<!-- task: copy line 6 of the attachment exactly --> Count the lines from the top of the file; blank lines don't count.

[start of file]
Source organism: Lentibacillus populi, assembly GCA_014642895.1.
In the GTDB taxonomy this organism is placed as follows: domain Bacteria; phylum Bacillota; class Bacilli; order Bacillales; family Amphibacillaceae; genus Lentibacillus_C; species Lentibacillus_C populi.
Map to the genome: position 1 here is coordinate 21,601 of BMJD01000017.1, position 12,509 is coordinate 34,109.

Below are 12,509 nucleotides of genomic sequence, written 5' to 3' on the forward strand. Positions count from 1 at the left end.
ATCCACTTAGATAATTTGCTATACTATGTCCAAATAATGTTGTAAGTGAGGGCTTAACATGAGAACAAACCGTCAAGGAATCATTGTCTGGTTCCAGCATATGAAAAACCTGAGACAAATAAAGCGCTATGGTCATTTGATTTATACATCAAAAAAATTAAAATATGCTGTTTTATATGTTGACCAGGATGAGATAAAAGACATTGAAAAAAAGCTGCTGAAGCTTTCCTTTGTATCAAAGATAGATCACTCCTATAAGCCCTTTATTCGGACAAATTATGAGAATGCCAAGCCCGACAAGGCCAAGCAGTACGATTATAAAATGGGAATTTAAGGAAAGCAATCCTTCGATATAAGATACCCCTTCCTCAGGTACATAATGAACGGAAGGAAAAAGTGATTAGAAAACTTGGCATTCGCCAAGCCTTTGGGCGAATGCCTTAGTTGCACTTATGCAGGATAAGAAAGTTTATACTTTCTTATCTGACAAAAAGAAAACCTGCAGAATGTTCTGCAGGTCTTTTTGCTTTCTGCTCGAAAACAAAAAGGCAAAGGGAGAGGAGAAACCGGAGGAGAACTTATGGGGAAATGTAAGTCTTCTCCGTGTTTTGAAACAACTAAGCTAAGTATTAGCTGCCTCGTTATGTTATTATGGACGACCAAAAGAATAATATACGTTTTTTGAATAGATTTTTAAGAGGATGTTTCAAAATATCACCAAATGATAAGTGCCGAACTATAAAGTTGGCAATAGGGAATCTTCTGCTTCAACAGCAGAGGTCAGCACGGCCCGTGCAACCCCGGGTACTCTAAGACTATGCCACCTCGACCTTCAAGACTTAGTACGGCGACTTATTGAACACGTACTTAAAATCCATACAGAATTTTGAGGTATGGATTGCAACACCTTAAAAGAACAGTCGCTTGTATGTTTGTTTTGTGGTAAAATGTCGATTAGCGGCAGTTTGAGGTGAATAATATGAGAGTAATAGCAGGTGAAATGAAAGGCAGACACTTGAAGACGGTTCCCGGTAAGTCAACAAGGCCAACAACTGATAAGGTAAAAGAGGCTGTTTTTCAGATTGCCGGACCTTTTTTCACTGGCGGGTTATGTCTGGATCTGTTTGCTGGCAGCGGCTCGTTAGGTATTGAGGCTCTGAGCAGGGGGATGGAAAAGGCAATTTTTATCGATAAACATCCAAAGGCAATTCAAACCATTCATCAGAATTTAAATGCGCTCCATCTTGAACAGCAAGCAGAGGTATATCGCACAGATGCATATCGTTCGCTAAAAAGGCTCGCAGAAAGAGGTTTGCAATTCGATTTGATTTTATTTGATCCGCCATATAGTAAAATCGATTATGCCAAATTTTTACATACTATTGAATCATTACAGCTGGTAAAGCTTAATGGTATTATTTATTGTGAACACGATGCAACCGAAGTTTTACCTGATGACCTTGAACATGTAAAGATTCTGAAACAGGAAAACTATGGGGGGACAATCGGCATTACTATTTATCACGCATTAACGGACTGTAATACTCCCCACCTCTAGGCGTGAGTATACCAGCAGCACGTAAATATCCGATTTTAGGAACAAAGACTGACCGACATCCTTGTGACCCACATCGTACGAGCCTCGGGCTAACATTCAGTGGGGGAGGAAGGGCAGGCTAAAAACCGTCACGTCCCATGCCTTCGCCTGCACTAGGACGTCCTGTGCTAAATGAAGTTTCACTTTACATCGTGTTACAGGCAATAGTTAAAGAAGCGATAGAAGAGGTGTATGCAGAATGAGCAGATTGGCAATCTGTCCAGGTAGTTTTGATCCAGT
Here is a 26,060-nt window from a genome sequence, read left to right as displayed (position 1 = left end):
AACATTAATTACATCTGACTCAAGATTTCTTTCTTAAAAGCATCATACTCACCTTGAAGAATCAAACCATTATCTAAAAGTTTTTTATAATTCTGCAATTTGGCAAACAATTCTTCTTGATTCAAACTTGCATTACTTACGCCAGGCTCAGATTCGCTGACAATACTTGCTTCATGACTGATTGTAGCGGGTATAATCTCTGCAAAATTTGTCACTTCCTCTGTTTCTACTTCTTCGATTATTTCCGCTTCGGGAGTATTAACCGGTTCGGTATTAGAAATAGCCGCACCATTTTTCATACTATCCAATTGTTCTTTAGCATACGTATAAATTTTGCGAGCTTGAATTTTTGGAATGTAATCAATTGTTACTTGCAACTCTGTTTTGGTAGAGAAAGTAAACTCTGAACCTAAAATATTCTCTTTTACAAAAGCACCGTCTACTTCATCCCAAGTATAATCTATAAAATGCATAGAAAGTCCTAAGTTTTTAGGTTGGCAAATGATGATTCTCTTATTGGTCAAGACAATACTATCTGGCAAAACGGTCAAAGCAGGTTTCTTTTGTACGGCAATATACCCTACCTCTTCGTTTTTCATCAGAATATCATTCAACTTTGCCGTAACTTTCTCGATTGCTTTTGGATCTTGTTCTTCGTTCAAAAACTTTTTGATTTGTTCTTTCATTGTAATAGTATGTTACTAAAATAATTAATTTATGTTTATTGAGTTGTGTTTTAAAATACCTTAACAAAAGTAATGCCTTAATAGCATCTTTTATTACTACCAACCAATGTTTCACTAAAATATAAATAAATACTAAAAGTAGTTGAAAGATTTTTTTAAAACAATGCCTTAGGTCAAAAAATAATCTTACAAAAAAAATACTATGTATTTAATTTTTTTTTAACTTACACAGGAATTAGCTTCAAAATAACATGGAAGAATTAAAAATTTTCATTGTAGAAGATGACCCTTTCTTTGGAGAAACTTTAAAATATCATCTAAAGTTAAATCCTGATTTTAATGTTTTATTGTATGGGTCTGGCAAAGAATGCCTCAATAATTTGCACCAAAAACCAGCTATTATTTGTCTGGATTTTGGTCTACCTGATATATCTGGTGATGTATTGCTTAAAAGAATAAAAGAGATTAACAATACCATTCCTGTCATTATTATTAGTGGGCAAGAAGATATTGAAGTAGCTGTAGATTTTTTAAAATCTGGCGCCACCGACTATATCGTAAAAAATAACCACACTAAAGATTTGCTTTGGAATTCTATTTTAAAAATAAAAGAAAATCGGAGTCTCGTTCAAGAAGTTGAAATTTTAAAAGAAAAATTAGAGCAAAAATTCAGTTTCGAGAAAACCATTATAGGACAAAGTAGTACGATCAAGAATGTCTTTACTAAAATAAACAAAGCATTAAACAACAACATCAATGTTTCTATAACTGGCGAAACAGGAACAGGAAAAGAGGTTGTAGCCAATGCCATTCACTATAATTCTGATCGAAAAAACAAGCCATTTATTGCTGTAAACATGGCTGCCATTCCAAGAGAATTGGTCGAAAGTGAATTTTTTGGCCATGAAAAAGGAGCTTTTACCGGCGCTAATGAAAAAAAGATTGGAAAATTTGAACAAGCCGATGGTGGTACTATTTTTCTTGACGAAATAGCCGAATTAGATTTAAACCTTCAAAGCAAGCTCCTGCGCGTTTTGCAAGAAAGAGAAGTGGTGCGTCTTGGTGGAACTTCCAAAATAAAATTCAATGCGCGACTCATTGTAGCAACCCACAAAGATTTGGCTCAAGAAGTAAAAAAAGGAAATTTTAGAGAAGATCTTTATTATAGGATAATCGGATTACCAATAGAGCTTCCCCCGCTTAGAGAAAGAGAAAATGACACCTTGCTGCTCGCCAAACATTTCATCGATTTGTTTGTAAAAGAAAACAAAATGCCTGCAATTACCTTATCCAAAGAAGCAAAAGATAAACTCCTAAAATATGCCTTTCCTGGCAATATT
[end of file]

Here is a 26,060-nt window from a genome sequence, read left to right as displayed (position 1 = left end):